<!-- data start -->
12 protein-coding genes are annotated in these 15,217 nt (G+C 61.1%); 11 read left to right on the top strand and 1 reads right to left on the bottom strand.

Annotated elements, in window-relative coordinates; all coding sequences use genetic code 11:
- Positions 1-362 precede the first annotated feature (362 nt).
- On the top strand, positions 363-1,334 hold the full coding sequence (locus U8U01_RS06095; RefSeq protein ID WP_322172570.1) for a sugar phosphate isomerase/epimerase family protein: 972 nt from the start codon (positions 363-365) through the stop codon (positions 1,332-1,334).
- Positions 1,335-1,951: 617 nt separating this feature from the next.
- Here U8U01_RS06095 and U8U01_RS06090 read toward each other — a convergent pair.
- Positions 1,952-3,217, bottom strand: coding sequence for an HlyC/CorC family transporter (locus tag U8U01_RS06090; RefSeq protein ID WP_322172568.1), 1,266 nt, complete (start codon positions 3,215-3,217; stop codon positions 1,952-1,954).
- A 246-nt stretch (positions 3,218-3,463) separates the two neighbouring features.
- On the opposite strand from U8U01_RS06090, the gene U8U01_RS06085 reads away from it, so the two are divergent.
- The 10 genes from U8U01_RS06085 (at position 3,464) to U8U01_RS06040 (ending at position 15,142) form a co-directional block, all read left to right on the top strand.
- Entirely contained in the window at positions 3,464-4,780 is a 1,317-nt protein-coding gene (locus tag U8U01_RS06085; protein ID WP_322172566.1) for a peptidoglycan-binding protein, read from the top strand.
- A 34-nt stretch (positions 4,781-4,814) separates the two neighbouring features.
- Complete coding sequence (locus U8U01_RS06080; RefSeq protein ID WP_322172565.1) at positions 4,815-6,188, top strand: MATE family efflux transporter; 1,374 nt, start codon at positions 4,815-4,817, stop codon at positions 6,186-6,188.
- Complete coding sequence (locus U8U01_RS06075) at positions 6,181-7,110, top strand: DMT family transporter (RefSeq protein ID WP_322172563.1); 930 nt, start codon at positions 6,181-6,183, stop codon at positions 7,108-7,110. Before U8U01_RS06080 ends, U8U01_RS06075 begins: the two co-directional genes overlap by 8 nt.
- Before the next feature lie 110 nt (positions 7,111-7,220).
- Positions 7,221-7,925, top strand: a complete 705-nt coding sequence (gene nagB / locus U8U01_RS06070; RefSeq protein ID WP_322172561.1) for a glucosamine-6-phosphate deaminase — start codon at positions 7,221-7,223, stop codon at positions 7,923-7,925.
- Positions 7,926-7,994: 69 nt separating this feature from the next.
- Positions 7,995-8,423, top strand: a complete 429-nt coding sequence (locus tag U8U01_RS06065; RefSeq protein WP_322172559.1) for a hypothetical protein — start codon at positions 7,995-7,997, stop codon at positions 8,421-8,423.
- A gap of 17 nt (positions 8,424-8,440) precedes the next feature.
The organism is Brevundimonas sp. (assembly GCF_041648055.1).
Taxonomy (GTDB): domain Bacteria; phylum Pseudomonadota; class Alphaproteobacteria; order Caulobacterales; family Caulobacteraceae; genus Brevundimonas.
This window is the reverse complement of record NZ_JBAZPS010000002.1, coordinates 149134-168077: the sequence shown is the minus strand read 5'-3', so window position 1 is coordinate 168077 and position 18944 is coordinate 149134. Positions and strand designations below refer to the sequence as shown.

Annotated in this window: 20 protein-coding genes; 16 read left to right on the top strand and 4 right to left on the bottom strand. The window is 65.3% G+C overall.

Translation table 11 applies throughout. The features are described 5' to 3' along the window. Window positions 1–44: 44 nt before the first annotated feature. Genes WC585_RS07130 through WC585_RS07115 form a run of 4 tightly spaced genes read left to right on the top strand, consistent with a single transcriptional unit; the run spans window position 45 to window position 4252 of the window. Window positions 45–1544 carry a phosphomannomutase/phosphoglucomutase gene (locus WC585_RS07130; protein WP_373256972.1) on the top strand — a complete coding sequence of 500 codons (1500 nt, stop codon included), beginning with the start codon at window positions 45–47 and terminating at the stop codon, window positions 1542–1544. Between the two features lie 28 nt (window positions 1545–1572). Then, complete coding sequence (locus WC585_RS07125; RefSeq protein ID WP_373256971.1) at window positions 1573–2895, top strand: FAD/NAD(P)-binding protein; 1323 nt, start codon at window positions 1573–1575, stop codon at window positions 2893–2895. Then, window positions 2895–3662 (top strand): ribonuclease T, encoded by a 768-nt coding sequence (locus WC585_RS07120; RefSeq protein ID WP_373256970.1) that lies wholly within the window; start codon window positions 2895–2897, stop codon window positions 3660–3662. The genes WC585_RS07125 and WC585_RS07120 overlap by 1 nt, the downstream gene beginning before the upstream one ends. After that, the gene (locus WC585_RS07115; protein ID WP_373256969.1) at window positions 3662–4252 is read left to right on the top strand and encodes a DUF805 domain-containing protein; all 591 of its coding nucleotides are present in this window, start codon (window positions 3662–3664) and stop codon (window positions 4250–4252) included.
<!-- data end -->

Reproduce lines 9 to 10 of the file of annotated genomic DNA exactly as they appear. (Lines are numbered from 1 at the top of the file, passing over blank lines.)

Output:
- On the opposite strand from U8U01_RS06090, the gene U8U01_RS06085 reads away from it, so the two are divergent.
- The 10 genes from U8U01_RS06085 (at position 3,464) to U8U01_RS06040 (ending at position 15,142) form a co-directional block, all read left to right on the top strand.